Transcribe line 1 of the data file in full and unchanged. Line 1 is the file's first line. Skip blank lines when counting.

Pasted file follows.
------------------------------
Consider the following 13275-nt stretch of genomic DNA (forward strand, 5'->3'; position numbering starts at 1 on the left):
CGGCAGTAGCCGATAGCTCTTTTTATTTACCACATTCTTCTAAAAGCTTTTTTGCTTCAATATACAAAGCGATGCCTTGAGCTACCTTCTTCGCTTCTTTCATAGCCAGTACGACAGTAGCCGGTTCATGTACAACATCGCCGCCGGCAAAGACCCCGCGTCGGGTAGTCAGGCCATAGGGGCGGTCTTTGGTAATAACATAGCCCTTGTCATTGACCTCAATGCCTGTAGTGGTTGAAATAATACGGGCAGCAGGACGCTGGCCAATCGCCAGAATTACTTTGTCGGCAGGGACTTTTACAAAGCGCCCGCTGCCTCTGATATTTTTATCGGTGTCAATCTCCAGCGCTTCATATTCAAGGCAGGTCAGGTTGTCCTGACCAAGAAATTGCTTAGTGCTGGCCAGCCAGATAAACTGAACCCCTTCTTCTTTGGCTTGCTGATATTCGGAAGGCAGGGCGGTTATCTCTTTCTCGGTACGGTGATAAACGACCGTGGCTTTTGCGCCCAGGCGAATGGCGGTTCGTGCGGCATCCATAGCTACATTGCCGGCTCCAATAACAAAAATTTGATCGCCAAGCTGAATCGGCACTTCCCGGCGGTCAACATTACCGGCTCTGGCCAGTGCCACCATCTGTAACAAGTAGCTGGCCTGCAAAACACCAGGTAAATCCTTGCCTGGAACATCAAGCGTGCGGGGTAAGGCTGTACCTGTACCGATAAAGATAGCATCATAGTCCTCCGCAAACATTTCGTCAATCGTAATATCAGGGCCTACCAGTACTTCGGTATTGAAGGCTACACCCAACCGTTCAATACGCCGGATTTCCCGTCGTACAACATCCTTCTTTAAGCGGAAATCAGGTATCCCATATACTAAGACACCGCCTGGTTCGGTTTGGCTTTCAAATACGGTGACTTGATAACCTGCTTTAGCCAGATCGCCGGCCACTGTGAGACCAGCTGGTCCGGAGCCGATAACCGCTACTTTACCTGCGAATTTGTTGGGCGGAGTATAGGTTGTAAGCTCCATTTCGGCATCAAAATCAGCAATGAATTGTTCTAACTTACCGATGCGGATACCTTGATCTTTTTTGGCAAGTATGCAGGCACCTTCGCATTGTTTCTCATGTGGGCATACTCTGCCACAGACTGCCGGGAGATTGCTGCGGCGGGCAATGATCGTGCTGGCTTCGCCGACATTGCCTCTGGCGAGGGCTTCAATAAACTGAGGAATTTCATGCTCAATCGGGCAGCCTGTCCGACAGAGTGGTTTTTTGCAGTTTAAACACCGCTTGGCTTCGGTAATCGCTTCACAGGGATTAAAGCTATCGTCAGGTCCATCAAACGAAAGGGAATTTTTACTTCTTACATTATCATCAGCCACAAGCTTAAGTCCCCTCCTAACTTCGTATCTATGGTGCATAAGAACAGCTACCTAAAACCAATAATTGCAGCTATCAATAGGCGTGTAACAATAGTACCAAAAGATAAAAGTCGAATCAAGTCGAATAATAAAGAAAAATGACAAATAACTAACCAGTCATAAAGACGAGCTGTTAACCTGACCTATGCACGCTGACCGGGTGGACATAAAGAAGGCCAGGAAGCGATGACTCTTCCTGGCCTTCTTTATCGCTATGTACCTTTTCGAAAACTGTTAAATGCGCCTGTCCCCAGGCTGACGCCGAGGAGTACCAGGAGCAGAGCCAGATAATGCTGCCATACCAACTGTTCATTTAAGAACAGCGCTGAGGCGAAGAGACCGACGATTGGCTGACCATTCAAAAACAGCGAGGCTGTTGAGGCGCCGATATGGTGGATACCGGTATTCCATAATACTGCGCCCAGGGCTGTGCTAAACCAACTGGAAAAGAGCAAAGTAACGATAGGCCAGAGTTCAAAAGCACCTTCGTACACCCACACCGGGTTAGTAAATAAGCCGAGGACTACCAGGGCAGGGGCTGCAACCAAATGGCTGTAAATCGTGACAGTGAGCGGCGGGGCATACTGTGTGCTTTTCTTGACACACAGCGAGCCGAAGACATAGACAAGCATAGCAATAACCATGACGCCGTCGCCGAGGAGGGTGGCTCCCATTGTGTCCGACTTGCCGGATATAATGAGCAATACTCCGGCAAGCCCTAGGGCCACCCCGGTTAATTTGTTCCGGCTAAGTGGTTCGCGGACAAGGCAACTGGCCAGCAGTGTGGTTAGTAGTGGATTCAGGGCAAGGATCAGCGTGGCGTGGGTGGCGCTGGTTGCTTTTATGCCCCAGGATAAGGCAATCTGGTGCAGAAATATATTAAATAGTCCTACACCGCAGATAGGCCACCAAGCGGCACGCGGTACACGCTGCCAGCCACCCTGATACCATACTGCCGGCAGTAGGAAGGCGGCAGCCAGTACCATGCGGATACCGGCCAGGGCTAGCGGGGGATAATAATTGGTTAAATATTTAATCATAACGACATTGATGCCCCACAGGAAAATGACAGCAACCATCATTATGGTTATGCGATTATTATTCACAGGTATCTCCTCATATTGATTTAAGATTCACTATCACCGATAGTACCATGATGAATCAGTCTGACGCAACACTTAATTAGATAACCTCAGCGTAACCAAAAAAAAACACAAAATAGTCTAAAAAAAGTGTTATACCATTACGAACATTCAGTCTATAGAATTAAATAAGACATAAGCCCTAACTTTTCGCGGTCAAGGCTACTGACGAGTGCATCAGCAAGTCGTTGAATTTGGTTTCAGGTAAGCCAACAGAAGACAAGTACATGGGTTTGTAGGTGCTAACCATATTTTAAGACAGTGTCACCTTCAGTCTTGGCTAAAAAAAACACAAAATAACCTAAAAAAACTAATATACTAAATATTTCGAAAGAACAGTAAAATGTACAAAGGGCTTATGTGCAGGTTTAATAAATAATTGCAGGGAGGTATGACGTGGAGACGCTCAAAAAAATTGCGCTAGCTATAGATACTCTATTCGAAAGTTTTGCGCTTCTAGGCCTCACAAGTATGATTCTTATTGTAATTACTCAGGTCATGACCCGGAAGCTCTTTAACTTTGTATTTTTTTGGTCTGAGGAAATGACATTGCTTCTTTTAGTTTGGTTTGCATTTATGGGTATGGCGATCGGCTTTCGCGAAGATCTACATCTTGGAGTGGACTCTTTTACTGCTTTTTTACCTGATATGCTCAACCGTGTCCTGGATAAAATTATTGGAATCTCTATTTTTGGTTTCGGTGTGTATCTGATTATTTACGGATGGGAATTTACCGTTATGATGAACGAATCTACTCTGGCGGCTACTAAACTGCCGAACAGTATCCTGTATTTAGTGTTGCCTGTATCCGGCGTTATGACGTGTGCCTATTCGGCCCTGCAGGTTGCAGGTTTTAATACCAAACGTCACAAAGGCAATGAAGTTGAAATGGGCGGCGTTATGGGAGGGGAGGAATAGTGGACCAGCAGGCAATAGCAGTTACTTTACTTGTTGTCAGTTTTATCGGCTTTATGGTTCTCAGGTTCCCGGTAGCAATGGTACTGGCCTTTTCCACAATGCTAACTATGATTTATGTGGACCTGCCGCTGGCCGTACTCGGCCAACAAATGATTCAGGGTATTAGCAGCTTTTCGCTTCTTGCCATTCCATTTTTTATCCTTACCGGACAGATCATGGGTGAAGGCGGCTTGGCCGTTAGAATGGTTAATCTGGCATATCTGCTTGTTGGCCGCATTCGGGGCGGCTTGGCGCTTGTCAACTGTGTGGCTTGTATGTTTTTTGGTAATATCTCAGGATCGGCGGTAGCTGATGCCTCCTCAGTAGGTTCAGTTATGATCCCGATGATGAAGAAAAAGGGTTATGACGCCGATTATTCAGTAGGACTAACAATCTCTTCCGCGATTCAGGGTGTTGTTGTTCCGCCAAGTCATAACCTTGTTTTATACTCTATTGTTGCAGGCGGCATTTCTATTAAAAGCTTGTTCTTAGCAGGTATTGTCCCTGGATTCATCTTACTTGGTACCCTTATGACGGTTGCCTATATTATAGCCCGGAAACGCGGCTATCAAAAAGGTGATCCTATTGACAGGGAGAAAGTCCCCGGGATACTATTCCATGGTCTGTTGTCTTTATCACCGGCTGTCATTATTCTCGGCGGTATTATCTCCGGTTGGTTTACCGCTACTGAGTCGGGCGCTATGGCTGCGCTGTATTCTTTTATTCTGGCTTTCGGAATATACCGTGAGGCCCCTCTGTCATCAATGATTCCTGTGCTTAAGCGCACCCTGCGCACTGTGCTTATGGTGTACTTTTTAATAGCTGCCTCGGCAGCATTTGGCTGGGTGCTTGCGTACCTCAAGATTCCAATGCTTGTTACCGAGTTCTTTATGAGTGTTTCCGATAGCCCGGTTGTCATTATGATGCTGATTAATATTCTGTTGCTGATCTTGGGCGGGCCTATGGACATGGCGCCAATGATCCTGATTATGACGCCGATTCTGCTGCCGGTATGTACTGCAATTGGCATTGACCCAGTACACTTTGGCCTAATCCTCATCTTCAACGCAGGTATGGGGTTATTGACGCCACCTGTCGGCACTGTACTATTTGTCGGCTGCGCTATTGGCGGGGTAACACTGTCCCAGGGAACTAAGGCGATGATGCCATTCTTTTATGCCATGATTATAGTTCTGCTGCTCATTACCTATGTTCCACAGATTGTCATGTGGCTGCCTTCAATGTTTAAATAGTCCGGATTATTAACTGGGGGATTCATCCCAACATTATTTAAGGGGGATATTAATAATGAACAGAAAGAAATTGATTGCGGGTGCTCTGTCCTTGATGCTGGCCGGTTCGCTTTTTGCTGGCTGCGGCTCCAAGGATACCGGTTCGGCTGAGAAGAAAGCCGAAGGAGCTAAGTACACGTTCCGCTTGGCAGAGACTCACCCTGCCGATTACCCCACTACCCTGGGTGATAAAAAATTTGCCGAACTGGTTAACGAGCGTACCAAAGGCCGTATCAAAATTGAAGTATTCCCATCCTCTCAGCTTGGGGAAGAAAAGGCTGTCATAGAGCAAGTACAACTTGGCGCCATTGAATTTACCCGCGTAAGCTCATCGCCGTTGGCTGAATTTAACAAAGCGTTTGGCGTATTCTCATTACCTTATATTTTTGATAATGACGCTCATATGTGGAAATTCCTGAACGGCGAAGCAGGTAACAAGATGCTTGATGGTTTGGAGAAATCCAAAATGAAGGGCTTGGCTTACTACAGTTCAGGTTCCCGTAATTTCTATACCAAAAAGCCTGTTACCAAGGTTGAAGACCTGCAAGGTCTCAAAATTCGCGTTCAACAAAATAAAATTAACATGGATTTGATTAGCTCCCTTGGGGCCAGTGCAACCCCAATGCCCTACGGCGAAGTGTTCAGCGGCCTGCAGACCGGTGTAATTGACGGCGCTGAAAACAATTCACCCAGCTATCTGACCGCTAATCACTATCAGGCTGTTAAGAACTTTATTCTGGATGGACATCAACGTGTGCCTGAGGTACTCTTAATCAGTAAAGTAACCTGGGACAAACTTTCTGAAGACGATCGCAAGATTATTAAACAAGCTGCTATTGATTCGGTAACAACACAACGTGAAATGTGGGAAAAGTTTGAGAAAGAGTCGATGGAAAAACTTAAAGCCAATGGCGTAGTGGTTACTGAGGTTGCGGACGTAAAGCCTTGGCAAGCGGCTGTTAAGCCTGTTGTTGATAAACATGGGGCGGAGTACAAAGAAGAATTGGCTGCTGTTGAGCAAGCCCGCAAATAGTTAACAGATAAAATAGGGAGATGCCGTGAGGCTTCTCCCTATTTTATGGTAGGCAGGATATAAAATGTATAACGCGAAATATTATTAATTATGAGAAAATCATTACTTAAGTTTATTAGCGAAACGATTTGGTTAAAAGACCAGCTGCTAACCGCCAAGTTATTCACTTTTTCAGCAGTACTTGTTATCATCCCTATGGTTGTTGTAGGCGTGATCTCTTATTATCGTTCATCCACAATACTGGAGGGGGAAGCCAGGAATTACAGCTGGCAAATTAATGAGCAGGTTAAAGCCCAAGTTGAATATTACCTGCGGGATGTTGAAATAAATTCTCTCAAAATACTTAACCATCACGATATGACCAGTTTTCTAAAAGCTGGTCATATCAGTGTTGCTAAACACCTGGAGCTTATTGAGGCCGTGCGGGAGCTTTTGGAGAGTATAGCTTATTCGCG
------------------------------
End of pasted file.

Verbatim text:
Consider the following 13275-nt stretch of genomic DNA (forward strand, 5'->3'; position numbering starts at 1 on the left):